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Eight steps to enable Windows authentication on WCF BasicHttpBinding

, 9 May 2009 CPOL
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Eight basic steps by which we can enable Windows authentication security on BasicHttpBinding.

Table of contents

Introduction and goal

In this session, we will go through eight basic steps by which we can enable Windows authentication security on BasicHttpBinding. There are two types of security you can define in WCF: transport level and message level. In this article, we will discuss how we can define transport level security on BasicHttpBinding.

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Step 1: Create a WCF project

Create a WCF service application project as shown in the below figure:

By default, the WCF project creates a class file which has the GetData function. This function takes in a number values and displays an explanatory sentence like ‘You entered 1 value’ when you enter ‘1’.

public class Service1 : IService1
{
    public string GetData(int value)
    {
        return string.Format("You entered: {0}", value);
    }
}

Step 2: Ensure authentication mode is Windows

When we create a WCF service application, it also has a web.config file associated with it. So open the web.config file and ensure that the authentication mode is Windows.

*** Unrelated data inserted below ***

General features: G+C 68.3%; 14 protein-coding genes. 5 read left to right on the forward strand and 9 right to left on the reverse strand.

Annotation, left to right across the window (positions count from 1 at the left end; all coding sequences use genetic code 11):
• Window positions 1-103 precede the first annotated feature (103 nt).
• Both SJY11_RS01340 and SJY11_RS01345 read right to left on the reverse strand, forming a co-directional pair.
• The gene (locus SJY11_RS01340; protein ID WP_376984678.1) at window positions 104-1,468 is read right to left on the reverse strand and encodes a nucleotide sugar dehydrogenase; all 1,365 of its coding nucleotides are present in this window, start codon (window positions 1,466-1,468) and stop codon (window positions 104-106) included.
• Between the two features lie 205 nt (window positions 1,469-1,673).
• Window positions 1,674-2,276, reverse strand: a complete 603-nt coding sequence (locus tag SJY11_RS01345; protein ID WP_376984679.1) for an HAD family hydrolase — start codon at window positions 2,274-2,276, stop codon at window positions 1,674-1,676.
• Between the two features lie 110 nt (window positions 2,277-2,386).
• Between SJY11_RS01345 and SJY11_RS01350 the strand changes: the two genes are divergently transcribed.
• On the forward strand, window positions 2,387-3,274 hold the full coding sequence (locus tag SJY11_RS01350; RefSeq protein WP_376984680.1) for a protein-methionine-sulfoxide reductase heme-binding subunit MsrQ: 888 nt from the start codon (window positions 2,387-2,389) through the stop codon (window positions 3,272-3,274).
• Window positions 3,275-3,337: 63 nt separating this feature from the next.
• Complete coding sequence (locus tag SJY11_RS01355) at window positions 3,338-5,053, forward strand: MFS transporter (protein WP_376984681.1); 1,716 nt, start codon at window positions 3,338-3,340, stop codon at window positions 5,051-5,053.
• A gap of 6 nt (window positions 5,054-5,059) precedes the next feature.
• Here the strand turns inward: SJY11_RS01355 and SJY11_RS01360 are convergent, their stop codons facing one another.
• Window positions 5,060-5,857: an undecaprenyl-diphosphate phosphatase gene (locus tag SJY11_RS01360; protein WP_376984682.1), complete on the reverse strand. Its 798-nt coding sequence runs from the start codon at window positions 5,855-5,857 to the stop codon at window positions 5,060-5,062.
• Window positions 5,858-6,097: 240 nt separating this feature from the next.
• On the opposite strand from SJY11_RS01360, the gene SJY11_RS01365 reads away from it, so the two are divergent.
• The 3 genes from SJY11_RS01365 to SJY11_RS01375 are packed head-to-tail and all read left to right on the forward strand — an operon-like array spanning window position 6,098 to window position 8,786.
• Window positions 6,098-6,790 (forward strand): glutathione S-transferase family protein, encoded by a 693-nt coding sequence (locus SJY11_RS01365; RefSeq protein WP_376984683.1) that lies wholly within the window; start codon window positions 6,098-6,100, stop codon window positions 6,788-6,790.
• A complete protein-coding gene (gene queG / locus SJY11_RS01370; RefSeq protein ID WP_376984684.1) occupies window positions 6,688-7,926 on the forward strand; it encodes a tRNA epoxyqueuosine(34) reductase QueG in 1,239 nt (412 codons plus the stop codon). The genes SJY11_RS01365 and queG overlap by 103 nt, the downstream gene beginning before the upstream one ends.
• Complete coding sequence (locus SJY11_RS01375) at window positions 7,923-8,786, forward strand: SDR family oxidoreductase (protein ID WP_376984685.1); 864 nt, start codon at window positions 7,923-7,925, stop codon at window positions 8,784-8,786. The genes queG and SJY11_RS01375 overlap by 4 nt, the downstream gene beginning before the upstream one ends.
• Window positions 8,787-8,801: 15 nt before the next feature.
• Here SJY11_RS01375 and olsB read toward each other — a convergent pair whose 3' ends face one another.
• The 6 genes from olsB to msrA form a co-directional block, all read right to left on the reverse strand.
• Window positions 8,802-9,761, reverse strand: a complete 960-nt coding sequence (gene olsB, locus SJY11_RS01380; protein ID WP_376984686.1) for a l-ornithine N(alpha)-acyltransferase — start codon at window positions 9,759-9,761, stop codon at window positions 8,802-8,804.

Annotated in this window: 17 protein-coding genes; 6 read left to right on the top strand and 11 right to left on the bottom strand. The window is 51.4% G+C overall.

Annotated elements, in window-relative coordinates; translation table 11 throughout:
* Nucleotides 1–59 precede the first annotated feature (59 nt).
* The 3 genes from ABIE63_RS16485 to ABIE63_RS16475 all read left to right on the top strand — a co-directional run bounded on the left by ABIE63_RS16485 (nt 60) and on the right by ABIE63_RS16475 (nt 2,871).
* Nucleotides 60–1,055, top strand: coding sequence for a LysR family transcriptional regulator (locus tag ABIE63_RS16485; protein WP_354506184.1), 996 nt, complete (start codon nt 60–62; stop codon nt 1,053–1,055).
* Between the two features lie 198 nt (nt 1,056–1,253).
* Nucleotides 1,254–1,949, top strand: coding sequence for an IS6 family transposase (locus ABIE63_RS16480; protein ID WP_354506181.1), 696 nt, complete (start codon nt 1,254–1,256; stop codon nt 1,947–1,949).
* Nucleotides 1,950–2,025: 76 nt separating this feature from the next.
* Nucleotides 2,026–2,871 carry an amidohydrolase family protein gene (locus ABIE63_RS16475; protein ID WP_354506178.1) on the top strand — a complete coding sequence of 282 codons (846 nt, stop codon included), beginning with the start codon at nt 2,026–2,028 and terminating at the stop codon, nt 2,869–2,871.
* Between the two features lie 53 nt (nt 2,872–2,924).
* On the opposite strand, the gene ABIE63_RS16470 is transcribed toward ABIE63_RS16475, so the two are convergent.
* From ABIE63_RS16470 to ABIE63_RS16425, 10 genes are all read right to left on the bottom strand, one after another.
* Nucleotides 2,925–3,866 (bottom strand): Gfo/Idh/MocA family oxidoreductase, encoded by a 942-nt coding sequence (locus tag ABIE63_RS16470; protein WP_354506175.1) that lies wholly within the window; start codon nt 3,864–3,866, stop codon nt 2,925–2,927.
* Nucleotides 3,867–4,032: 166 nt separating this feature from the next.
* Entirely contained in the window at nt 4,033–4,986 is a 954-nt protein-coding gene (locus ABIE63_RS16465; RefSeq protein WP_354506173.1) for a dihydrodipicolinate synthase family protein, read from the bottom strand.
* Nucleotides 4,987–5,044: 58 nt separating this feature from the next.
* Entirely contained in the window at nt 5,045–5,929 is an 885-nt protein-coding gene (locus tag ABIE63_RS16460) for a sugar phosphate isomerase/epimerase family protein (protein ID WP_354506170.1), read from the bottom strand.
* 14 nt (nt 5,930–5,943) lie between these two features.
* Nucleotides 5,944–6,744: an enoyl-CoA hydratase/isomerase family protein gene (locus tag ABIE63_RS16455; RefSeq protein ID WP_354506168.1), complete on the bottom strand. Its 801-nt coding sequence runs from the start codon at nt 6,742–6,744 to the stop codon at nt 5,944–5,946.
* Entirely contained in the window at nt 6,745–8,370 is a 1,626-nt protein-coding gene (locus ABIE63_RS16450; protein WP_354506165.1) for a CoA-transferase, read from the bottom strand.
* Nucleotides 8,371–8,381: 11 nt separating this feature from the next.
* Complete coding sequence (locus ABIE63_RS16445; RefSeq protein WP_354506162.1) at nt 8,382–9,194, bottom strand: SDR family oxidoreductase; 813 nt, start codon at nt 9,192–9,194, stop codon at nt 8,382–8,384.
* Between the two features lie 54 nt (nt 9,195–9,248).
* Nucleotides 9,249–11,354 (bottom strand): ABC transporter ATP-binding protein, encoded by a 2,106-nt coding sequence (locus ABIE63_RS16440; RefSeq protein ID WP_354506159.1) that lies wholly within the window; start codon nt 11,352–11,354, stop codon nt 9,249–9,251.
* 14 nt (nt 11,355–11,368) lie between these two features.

<authentication mode="Windows" />

Step 3: Define the binding in the web.config file

The third step is to define the bindings and the transport type. To define the bindings, we need to enter the basicHttpBinding element inside the bindings XML tag. We also need to define the clientCredentialType as Windows.

<system.serviceModel>
<bindings>
<basicHttpBinding>
<binding name="BasicHttpEndpointBinding">
<security mode="TransportCredentialOnly">
<transport clientCredentialType="Windows" />
</security>
</binding>
</basicHttpBinding>
</bindings>
<services>
.........
.........
</system.serviceModel>

Step 4: Bind the bindings with service interface

Now the bindings defined needs to be associated with a service interface, i.e., service1. So we need to modify the services elements as shown below. You can note that we have defined an end point which has the binding association.

<system.serviceModel>
........
........
........
<services>
<service behaviorConfiguration="WCFWindowsBasicHttpBinding.Service1Behavior" 
                       name="WCFWindowsBasicHttpBinding.Service1">
<endpoint address="" binding="basicHttpBinding"
bindingConfiguration="BasicHttpEndpointBinding"
name="BasicHttpEndpoint" contract="WCFWindowsBasicHttpBinding.IService1">
<identity>
<dns value="localhost" />
</identity>
</endpoint>
</service>
</services>
.........
.........
.........
.........
</system.serviceModel>

Overall your <system.serviceModel> XML part as a whole with bindings and services is as shown below:

<system.serviceModel>
<bindings>
<basicHttpBinding>
<binding name="BasicHttpEndpointBinding">
<security mode="TransportCredentialOnly">
<transport clientCredentialType="Windows" />
</security>
</binding>
</basicHttpBinding>
</bindings>
<services>
<service behaviorConfiguration="WCFWindowsBasicHttpBinding.Service1Behavior"